#1 Logan Stieber (Ohio State) major dec. US Kevin Jack (NC State), 12-2
Stieber led 6-1 at the end of the first after a takedown and a couple of two-point near-fall turns and never looked back. He added a chest-lock for three near-fall points, a third-period reversal and over four minutes of riding time for a dominant win.
#2 Mitchell Port (Edinboro) major dec. #11 Chris Mecate (Old Dominion), 14-2
Mecate reversed Port with a minute left in the first period to tie the score 2-2, but it was all Port after that. Port reversed Mecate and got a three-point turn to end the first period. Port added a third-period takedown and over two minutes of riding time.
#1 Drake Houdashelt (Missouri) dec. No. 5 Chris Villalonga (Cornell), 4-0
Houdashelt became the only finalist for host Missouri as the Tiger’s lone takedown came at the :38 mark of the first period. He then added an escape and a riding-time point with 2:31 on top.
#3 David Habat (Edinboro) dec. #2 Jason Tsirtsis (Northwestern), 3-2
The only offensive points of the match came when Habat took the 2014 champ down with a low single at the 1:44 mark of the second period. Trailing 3-2 in the third, Tsirtsis nearly had a takedown at the 1:28 mark, and coach Drew Pariano officially protested the no-takedown call, but officials upheld the call. Habat was warned for stalling with :28 left, and nearly picked up another stalling call late in the match, but held on for the win.
#1 Isaiah Martinez (Illinois) dec. #4 James Green (Nebraska), 3-2
Just over a minute of riding time was the difference in the Illini freshman’s first trip to the finals in a 3-2 win between two normally high-powered 157 pounders. Green got a takedown with 35 seconds left in the second. Martinez escaped after that takedown, then granby rolled out to start the third period to tie the match 2-2.
#2 Brian Realbuto (Cornell) won by injury default over #3 Dylan Ness (Minnesota), 2:28.
Realbuto opened the match with a takedown over the two-time NCAA runner-up. Ness responded with a reversal. But after Realbuto got a pair of escapes, one after going down after Ness took injury time, Ness finally injury defaulted with about 20 seconds left in the first period after Realbuto got a second takedown.
#1 Alex Dieringer (Oklahoma State) dec. #5 Bo Jordan (Ohio State), 6-1
Dieringer controlled the match from start to finish, getting takedowns in each of the first two periods. The Buckeye freshman’s only point came off an escape to start the second period. Dieringer’s 1:48 riding time gave him the 5-1 win.
#6 Taylor Walsh (Indiana) dec. #15 Ethan Ramos (North Carolina), 5-0
Walsh became Indiana’s first NCAA finalist since 2008 with first- and second-period takedowns to take a 4-0 lead. His 3:29 in riding time gave him the final point.
#8 Tyler Wilps (Pitt) dec. #12 Kyle Crutchmer (Oklahoma State), 3-1 sv
Wilps broke a 1-1 deadlock in sudden victory with a takedown in the edge with :16 to go. The two traded escapes in the second and third periods.
#3 Mike Evans (Iowa) dec. #2 Matt Brown (Penn State), 1-0
Brown escaped in the second period to take the 1-0 lead. The Hawkeye then chose neutral in the third period but was unable to get a takedown, giving Penn State their first finalist of the night.
#1 Gabe Dean (Cornell) dec. #13 Victor Avery (Edinboro), 4-3 tb2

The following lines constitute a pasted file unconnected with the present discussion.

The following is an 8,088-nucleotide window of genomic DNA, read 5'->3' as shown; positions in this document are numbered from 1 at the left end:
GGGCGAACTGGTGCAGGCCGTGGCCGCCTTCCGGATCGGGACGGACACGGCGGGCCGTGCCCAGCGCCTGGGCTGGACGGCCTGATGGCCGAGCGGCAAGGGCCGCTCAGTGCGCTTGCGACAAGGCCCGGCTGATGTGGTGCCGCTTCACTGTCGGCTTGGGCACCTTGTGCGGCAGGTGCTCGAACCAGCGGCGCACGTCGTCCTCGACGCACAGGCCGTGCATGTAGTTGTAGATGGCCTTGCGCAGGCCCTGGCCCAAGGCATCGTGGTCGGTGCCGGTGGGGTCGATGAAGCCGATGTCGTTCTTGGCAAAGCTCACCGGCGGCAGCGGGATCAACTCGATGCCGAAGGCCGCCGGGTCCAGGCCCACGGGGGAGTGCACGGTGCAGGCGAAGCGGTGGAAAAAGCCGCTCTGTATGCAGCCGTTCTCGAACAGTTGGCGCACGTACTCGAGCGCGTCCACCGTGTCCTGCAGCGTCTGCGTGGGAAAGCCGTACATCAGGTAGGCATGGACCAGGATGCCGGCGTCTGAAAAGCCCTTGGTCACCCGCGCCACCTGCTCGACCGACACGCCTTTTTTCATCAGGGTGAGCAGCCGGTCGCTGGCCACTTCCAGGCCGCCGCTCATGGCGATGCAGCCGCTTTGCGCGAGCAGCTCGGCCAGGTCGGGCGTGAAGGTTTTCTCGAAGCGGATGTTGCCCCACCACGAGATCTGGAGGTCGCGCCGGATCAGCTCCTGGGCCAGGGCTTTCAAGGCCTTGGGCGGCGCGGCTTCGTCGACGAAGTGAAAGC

A 12-second advantage in riding time in the second set of tiebreakers was the difference for Dean. After trading escapes in regulation, Avery nearly had a takedown on the edge in the second sudden victory period but was unable to score after a great scramble and an athletic Dean counter. Avery got out first in the second set of tiebreakers, but Dean was able to get out sooner to secure his trip to the Saturday-night stage.
#7 Nathaniel Brown (Lehigh) dec. US Kenny Courts (Ohio State), 4-0
After taking the lead on a second-period escape, Brown iced the win with a third-period takedown for the 3-0 win. Courts nearly had a takedown in the first period, and coach Tom Ryan challenged the call, but officials upheld the original call and no points were awarded.
#4 Kyle Snyder (Ohio State) dec. #1 J’den Cox (Missouri), 3-2
The Buckeye freshman ended Cox’s bid to become a four-time champ. A Snyder ankle pick 36 seconds into the match were the only offensive points scored. Cox added a pair of escapes after the takedown and to start the second period, but Snyder’s escape to start the third gave him the 3-2 lead. The Buckeye was warned with :32 left, but he was able to hold off the late-charging Tiger.
#3 Kyven Gadson (Iowa State) dec. #10 Conner Hartmann (Duke), 4-1
Gadson controlled the match from start to finish. He got a takedown 15 seconds into the match and rolled up more than two minutes of riding time.
#1 Nick Gwiazdowski (NC State) dec. #5 Connor Medbery (Wisconsin), 6-3
The defending Wolfpack national champ controlled the match from start to finish. He used single legs for takedowns in the first and third periods, and added 1:36 in riding time for the 6-3 win and his second straight trip to the big Saturday-night stage.
#6 Adam Coon (Michigan) dec. #2 Mike McMullan (Northwestern), 3-1 sv
Any fan who didn’t stay for the final match of the semifinal round missed the best scramble of the session, and it came from two athletic heavyweights battling for a trip to the finals. Tied 1-1 after regulation, Coon got a takedown off a 10-second scramble where both big men looked like they had the match-deciding takedown.